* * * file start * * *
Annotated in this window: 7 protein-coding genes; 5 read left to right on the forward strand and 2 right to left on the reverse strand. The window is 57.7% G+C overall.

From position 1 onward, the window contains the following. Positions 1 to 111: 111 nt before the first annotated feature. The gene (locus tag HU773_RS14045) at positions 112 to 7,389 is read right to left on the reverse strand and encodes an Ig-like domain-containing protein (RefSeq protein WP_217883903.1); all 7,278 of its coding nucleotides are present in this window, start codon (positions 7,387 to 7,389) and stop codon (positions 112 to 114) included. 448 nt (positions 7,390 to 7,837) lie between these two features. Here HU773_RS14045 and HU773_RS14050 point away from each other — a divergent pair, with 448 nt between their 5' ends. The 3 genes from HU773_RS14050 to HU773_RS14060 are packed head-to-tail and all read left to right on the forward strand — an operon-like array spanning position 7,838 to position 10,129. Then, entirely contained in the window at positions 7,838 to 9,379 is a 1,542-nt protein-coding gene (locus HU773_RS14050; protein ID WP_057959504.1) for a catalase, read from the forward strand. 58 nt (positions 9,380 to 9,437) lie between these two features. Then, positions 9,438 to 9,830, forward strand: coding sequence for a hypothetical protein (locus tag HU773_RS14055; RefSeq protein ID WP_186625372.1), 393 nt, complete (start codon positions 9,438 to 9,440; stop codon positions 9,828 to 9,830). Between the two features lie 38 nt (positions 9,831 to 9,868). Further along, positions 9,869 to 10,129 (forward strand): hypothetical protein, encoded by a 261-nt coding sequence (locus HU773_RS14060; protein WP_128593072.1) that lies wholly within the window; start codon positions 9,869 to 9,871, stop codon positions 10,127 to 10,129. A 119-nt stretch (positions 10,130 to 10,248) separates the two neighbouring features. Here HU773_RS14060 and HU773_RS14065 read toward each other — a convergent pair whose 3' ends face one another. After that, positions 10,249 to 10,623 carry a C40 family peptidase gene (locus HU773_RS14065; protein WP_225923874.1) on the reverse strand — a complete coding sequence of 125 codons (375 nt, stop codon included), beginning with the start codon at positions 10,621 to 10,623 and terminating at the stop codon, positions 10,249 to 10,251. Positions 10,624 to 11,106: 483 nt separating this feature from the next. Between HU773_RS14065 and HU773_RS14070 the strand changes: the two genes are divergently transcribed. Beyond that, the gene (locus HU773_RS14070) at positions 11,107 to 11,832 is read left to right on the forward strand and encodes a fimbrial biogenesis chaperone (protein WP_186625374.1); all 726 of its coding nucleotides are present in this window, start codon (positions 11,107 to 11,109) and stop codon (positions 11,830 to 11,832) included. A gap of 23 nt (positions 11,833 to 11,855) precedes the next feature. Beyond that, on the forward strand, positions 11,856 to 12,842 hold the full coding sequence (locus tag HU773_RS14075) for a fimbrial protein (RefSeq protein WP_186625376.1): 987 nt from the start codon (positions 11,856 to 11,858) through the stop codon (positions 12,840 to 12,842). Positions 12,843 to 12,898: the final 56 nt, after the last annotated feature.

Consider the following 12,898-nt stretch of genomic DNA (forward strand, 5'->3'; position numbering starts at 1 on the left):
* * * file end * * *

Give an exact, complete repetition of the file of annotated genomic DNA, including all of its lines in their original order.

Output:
Annotated in this window: 7 protein-coding genes; 5 read left to right on the forward strand and 2 right to left on the reverse strand. The window is 57.7% G+C overall.

From position 1 onward, the window contains the following. Positions 1 to 111: 111 nt before the first annotated feature. The gene (locus tag HU773_RS14045) at positions 112 to 7,389 is read right to left on the reverse strand and encodes an Ig-like domain-containing protein (RefSeq protein WP_217883903.1); all 7,278 of its coding nucleotides are present in this window, start codon (positions 7,387 to 7,389) and stop codon (positions 112 to 114) included. 448 nt (positions 7,390 to 7,837) lie between these two features. Here HU773_RS14045 and HU773_RS14050 point away from each other — a divergent pair, with 448 nt between their 5' ends. The 3 genes from HU773_RS14050 to HU773_RS14060 are packed head-to-tail and all read left to right on the forward strand — an operon-like array spanning position 7,838 to position 10,129. Then, entirely contained in the window at positions 7,838 to 9,379 is a 1,542-nt protein-coding gene (locus HU773_RS14050; protein ID WP_057959504.1) for a catalase, read from the forward strand. 58 nt (positions 9,380 to 9,437) lie between these two features. Then, positions 9,438 to 9,830, forward strand: coding sequence for a hypothetical protein (locus tag HU773_RS14055; RefSeq protein ID WP_186625372.1), 393 nt, complete (start codon positions 9,438 to 9,440; stop codon positions 9,828 to 9,830). Between the two features lie 38 nt (positions 9,831 to 9,868). Further along, positions 9,869 to 10,129 (forward strand): hypothetical protein, encoded by a 261-nt coding sequence (locus HU773_RS14060; protein WP_128593072.1) that lies wholly within the window; start codon positions 9,869 to 9,871, stop codon positions 10,127 to 10,129. A 119-nt stretch (positions 10,130 to 10,248) separates the two neighbouring features. Here HU773_RS14060 and HU773_RS14065 read toward each other — a convergent pair whose 3' ends face one another. After that, positions 10,249 to 10,623 carry a C40 family peptidase gene (locus HU773_RS14065; protein WP_225923874.1) on the reverse strand — a complete coding sequence of 125 codons (375 nt, stop codon included), beginning with the start codon at positions 10,621 to 10,623 and terminating at the stop codon, positions 10,249 to 10,251. Positions 10,624 to 11,106: 483 nt separating this feature from the next. Between HU773_RS14065 and HU773_RS14070 the strand changes: the two genes are divergently transcribed. Beyond that, the gene (locus HU773_RS14070) at positions 11,107 to 11,832 is read left to right on the forward strand and encodes a fimbrial biogenesis chaperone (protein WP_186625374.1); all 726 of its coding nucleotides are present in this window, start codon (positions 11,107 to 11,109) and stop codon (positions 11,830 to 11,832) included. A gap of 23 nt (positions 11,833 to 11,855) precedes the next feature. Beyond that, on the forward strand, positions 11,856 to 12,842 hold the full coding sequence (locus tag HU773_RS14075) for a fimbrial protein (RefSeq protein WP_186625376.1): 987 nt from the start codon (positions 11,856 to 11,858) through the stop codon (positions 12,840 to 12,842). Positions 12,843 to 12,898: the final 56 nt, after the last annotated feature.

Consider the following 12,898-nt stretch of genomic DNA (forward strand, 5'->3'; position numbering starts at 1 on the left):